The Old Blue Boar Inn in Winchester is over six hundred years old built just before the Black Death visited Hampshire with such devastating results
We are blessed in Hampshire with a wealth of ancient buildings, Saxon and Norman churches, Medieval houses, Tudor cottages, the list is endless but sometimes the very survival of a small building makes one reflect upon the times in which it was built. The Old Blue Boar Inn at the junction of Blue Ball Hill, (surely a corruption of Blue Boar) and St John’s Street is one such building. It is a traditional hall house with a projecting gallery.
Outside the old East Gate of the city, the suburb of ‘The Soke’ was established. The Soke lies outside the medieval city boundary, an area traditionally administered directly by the Bishop, not by the city. Many towns have areas called the soke, it is thought to be a part of a settlement that had the right of local jurisdiction, generally one of the feudal rights of lordship. There is debate about the meaning of the term and it could have been used to define an area that rendered services. It is a term thought to have originated around the time of the Conquest but it might have been in use in Anglo Saxon times as ‘sacu’ means the right to contend or hold court.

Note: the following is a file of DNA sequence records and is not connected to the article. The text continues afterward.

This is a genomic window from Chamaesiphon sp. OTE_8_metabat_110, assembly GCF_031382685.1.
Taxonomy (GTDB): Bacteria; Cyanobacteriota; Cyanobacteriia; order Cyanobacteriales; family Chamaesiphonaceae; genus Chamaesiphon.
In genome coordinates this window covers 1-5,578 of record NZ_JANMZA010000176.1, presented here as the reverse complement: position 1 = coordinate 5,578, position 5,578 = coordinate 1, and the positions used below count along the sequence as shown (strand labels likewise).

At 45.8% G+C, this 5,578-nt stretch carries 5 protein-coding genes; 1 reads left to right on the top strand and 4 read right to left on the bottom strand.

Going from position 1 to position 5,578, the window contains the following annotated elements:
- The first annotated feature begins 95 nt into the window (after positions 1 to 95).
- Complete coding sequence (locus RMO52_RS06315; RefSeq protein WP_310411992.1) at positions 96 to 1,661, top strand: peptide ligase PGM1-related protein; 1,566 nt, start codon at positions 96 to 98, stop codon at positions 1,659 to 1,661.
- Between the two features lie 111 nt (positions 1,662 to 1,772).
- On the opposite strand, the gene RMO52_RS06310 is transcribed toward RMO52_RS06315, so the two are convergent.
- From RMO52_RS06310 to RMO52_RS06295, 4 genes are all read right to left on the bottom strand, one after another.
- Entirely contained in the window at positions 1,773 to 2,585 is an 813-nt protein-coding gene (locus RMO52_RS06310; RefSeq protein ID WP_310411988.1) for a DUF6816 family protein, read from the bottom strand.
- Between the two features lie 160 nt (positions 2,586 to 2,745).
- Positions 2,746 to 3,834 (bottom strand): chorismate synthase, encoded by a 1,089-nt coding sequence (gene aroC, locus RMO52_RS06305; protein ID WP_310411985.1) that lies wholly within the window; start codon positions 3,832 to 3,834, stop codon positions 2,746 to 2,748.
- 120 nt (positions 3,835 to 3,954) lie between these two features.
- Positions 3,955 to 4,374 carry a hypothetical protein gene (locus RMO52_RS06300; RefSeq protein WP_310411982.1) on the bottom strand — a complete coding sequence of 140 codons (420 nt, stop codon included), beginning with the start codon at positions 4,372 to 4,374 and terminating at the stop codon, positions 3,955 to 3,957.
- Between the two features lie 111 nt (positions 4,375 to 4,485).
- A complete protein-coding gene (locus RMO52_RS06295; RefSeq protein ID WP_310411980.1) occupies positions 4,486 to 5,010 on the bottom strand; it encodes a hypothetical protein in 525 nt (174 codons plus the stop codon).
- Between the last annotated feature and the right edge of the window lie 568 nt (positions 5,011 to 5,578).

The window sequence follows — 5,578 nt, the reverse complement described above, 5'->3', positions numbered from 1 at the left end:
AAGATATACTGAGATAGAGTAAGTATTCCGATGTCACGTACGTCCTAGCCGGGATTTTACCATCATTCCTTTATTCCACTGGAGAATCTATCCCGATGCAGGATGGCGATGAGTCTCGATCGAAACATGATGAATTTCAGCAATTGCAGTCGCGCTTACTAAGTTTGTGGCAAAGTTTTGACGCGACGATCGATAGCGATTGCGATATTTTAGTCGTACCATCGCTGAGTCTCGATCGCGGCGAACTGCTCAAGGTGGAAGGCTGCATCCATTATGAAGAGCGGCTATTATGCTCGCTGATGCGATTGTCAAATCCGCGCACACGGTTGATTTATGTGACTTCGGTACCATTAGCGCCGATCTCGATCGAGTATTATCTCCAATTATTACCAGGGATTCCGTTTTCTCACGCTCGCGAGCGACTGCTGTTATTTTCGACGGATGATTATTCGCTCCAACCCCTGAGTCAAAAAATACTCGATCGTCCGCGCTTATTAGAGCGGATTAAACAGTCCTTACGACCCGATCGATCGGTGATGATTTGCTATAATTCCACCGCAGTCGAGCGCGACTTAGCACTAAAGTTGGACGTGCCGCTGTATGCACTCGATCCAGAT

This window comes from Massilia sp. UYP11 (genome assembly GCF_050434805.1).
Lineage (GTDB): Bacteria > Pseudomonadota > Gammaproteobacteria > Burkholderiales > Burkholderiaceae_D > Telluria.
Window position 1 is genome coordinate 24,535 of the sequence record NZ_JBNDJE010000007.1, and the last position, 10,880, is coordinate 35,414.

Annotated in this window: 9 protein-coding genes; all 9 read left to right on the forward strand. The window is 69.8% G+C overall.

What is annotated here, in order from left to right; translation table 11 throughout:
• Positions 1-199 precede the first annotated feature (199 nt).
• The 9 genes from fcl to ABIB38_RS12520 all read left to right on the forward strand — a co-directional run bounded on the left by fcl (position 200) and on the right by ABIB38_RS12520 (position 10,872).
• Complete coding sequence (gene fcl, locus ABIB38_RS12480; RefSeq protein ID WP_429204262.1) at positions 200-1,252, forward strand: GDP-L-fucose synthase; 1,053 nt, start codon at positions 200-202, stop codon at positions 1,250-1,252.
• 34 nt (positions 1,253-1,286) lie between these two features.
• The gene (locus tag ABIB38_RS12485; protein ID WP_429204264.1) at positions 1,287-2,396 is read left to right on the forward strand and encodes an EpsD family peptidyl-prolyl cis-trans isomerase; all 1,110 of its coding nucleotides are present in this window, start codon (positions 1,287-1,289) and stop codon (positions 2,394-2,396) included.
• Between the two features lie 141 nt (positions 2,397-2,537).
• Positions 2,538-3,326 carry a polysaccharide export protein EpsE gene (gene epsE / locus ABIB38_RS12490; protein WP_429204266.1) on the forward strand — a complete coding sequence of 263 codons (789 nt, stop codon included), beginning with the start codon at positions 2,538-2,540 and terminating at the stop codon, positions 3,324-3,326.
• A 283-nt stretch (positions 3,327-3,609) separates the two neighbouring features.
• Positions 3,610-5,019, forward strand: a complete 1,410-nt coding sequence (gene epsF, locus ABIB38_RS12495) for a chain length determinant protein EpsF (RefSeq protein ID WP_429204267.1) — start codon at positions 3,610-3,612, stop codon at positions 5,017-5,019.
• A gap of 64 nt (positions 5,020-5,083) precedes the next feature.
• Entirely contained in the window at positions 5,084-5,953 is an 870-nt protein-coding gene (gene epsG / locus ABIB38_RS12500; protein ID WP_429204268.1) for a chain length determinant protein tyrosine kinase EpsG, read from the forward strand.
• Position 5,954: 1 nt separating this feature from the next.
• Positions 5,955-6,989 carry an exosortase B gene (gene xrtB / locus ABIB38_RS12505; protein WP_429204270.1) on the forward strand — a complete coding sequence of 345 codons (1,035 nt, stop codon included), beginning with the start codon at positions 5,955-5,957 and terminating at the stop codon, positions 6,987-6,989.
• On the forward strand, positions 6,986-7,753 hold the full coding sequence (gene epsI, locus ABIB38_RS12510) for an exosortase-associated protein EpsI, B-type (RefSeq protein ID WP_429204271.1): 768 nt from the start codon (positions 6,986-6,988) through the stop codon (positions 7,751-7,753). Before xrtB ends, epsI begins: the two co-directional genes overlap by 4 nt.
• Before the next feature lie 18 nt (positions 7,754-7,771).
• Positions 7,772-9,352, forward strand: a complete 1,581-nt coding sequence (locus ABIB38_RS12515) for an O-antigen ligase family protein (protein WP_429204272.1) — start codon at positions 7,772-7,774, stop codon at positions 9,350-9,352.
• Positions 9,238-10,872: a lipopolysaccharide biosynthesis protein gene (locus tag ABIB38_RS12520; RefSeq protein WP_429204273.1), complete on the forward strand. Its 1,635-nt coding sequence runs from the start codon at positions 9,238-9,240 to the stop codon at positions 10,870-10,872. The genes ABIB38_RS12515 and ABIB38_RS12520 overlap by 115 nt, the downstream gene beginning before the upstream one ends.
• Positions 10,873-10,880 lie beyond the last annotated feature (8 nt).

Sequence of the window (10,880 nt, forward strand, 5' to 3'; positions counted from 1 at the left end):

In Winchester the soke is in the area of Chesil Street and St Johns Street running along the bottom of St Giles Hill and it is here that the Old Blue Boar Inn, now a private house can be found.
The White Boar Inn becomes the Blue Boar Inn
The Inn was built in about 1340, just eight years before the Black Death washed up on the shores of Hampshire, when King Edward III was on the throne. Edward was known for his military prowess and it was to France he turned. If the Blue Boar Inn was built in 1340, it was the year when Edward assumed the title of king of France, starting a war that would last intermittently for over a century, the Hundred Year War.
The Blue Boar Inn was then known as the White Boar Inn, the emblem associated with King Richard III. When King Henry VII, ably assisted by the Earl of Oxford, killed King Richard in a battle at Bosworth Field in 1485. The White Boar Inns across the country, quickly painted their boars blue, to show support for the Earl of Oxford whose badge was, a blue boar.
St John’s Street
It is just along the road from the ancient church of St Johns, which was the church used by the scholars of Winchester College before their college chapel was finished in 1385. How many scholars might have journeyed a little way up the street to enjoy a small beer at the inn?
The area around the old inn, including St John’s Street, is full of beautiful old buildings. St John’s Street follows an old Roman road, which then became a Drover’s road, many would have stopped for refreshment at the Blue Boar. St Giles fair was also busy on the hill opposite and the Soke became a very prosperous area.
The pub is also renowned for being the place in 1764 where a young volunteer solider called Thomas Thetcher, died of a violent fever contracted by drinking small beer when hot. His memorial can be found in the church yard of the cathedral.